When he did commit to Michigan State, the parents refused to sign the letter of intent. While that document isn't completely necessary for the No. 60 ranked prospect to attend Michigan State, he does need to sign his Big Ten tender. That document ensures his scholarship and also needs a parent's signature.

The Spartans' coaching staff has been working feverishly to get the parents on board, but it has been an uphill battle.

B1G surprises

Amidst the McDowell drama, Ohio State snuck in and was able to get three-star defensive end Darius Slade (Montclair, N.J./Montclair) to flip from Michigan State.

Slade initially said he wanted to wait on signing with the Spartans and visit the Buckeyes after signing day. The Michigan State staff spoke with Slade and decided to move on once Slade said he wanted to take the trip to Columbus.

The Buckeyes reaped the rewards as Slade then sent in his letter of intent to the Ohio State fax machine and is signed for the 2014 class.

There must have been something in the water with Big Ten defensive end commits as former Nebraska commit Blake McClain (Jacksonville, Fla./Sandalwood) flipped to South Carolina.

The three-star defensive end had been committed to Florida State at one point, then decommitted and chose the Cornhuskers. All seemed to be well until signing day when McClain flipped to the Gamecocks. It is a significant loss for Nebraska at an inconvenient time.

B1G movers

Michigan State saw a huge rise in the class rankings, moving up 10 spots to No. 29 overall. A big part of that increase was due to McDowell. If the Spartans can keep him on board it will be a huge coup.

Michigan State also landed three-star athlete T.J. Harrell (Tampa, Fla./Tampa Catholic), giving the coaching staff 14 three-star commits to go along with eight four-stars in this class. Defensive tackle Craig Evans (Sun Prairie, Wisc./Sun Prairie) didn't commit on signing day, but he was a late flip, switching from Wisconsin.

Northwestern dropped four spots, but that was essentially due to the lower numbers in the class and the fact that the Wildcats had closed out their class.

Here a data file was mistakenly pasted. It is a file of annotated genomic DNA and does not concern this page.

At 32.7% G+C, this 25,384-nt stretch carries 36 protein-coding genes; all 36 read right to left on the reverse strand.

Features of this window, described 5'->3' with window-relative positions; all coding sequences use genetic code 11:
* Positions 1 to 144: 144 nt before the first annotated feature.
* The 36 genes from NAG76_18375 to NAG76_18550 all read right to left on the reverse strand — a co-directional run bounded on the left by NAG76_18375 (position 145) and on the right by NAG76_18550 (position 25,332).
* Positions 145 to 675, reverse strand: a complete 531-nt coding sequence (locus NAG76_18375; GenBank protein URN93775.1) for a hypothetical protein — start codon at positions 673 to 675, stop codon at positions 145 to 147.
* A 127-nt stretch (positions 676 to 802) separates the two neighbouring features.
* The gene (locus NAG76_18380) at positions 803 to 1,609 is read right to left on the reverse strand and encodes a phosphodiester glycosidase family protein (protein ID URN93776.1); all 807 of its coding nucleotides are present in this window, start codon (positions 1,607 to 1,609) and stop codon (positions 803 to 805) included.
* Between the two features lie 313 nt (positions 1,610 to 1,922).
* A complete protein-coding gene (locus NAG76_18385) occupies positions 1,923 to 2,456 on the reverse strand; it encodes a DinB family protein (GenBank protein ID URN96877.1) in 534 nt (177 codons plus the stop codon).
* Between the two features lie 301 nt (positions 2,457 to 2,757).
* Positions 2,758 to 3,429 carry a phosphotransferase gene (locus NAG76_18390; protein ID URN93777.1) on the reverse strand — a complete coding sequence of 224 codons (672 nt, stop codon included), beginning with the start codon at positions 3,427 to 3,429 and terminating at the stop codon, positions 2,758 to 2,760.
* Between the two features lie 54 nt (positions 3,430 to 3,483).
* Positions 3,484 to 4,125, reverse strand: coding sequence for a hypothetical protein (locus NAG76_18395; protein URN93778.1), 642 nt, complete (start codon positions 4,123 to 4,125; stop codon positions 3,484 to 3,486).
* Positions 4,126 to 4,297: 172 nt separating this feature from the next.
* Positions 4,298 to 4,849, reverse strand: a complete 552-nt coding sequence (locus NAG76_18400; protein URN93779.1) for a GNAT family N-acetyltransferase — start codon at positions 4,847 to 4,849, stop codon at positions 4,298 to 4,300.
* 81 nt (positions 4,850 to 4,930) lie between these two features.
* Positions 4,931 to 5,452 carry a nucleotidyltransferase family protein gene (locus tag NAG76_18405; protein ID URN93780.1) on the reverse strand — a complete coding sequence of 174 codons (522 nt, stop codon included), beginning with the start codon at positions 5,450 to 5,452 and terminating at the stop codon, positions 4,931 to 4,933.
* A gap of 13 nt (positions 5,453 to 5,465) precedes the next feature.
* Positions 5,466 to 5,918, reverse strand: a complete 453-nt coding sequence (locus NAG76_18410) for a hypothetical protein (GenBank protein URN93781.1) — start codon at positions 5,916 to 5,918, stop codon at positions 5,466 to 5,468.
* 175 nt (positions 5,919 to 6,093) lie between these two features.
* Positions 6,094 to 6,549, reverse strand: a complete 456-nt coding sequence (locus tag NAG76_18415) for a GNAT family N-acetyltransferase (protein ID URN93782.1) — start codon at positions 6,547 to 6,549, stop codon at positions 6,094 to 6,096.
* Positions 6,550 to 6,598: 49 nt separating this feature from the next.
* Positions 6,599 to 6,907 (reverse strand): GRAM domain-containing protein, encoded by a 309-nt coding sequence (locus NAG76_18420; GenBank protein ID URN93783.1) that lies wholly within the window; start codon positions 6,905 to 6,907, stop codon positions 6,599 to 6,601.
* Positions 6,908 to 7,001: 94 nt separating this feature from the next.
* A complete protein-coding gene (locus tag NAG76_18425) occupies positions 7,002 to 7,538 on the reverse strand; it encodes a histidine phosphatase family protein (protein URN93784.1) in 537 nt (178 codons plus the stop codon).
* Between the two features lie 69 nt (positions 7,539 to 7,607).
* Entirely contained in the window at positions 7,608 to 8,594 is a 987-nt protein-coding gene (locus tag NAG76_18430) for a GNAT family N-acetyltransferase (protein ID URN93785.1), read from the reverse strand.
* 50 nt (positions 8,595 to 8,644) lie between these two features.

Future is bright at Penn State

The Nittany Lions picked up a commitment from linebacker Torrence Brown (Tuscaloosa, Ala./Tuscaloosa Academy) to cap off James Franklin's first class as Penn State's head coach.

Franklin was not only able to keep the class intact, but added some outstanding prospects.

ESPN 300 defensive tackle Thomas Holley (Brooklyn, N.Y./Lincoln) did decommit, but the addition of ESPN 300 wide receiver Saeed Blacknall (Manalapan, N.J./Manalapan) and three-star athlete Koa Farmer (Sherman Oaks, Calif./Notre Dame) helped Penn State finish No. 24 in the class rankings.

Franklin and his staff have already hit the ground running for the 2015 class as well and several junior prospects reported the Penn State coaches even spoke with them on signing day. There are apparently no brakes for this staff as they look to start building their first full class at Penn State.

Impact signings

Jabrill Peppers (Paramus, N.J./Paramus Catholic) faxed in his letter of intent to Michigan on signing day. On the surface that might not seem like much, but right up until the night before signing day Peppers had been contemplating holding off on putting ink to paper.

The nation’s No. 2 prospect had heard from a few other schools, but ultimately decided Tuesday night that he would sign with the Wolverines.

That was a crisis averted for Michigan coach Brady Hoke, who brought in the No. 18 class in the country. The Wolverines hadn't landed a commitment in the 2014 class since August and most recently fell from No. 12 overall. That is significant given the fact that Michigan at one point had the No. 1 ranked class for 2014.

Minnesota was also able to hang on to its biggest commitment with running back Jeff Jones (Minneapolis/Washburn). The ESPN 300 prospect had been wavering and hearing from a few schools, but announced he would stay committed with the Gophers during a ceremony at his school.

That is as good a commitment as coach Jerry Kill and his staff have landed. Jones is an explosive back.

All in all it was an exciting day for the future of the Big Ten. The conference ended with 34 ESPN 300 prospects and three teams -- Ohio State, Michigan and Penn State -- ranked in the top 25 of the class rankings.
Brady Hoke will sign his fourth Michigan recruiting class Wednesday. Currently, the class sits at 16 commitments and the only real question mark still out there is defensive end Malik McDowell, who will chose between Michigan, Michigan State, Ohio State and Florida State.

Hoke will address the media at 2 p.m. Wednesday, the first time he’ll be able to discuss these players publicly. Follow along on Twitter for updates throughout the day. Until then, here’s a primer to tide you over in your day-before-signing-day wait.

THE 2014 CLASS

Current ranking: No. 12 (16 commits)
Big Ten teams ahead of Michigan: Ohio State (No. 6, 22 commits)
Big Ten teams in the top 40: Penn State (No. 22, 24 commits), Wisconsin (No. 31, 27 commits), Northwestern (No. 35, 15 commits), Michigan State (No. 39, 20 commits)